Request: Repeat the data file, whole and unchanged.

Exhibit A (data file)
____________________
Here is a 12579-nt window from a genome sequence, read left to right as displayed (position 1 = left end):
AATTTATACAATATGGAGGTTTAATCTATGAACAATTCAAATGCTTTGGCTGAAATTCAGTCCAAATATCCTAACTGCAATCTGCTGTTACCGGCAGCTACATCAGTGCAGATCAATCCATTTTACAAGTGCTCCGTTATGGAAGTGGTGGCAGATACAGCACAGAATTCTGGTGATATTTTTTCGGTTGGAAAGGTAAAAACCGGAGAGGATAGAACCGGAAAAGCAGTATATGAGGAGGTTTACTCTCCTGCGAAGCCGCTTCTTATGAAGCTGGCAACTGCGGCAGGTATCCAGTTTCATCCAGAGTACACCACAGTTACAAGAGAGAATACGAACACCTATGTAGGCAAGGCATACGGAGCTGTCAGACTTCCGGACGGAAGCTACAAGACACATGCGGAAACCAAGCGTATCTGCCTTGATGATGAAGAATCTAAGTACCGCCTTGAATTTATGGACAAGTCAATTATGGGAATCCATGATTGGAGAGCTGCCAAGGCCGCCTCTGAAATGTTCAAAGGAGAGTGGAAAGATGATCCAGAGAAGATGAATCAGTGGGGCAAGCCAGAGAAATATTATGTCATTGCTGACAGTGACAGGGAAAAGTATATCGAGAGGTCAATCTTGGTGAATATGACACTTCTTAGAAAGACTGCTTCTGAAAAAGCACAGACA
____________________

Here is a 12579-nt window from a genome sequence, read left to right as displayed (position 1 = left end):
AATTTATACAATATGGAGGTTTAATCTATGAACAATTCAAATGCTTTGGCTGAAATTCAGTCCAAATATCCTAACTGCAATCTGCTGTTACCGGCAGCTACATCAGTGCAGATCAATCCATTTTACAAGTGCTCCGTTATGGAAGTGGTGGCAGATACAGCACAGAATTCTGGTGATATTTTTTCGGTTGGAAAGGTAAAAACCGGAGAGGATAGAACCGGAAAAGCAGTATATGAGGAGGTTTACTCTCCTGCGAAGCCGCTTCTTATGAAGCTGGCAACTGCGGCAGGTATCCAGTTTCATCCAGAGTACACCACAGTTACAAGAGAGAATACGAACACCTATGTAGGCAAGGCATACGGAGCTGTCAGACTTCCGGACGGAAGCTACAAGACACATGCGGAAACCAAGCGTATCTGCCTTGATGATGAAGAATCTAAGTACCGCCTTGAATTTATGGACAAGTCAATTATGGGAATCCATGATTGGAGAGCTGCCAAGGCCGCCTCTGAAATGTTCAAAGGAGAGTGGAAAGATGATCCAGAGAAGATGAATCAGTGGGGCAAGCCAGAGAAATATTATGTCATTGCTGACAGTGACAGGGAAAAGTATATCGAGAGGTCAATCTTGGTGAATATGACACTTCTTAGAAAGACTGCTTCTGAAAAAGCACAGACA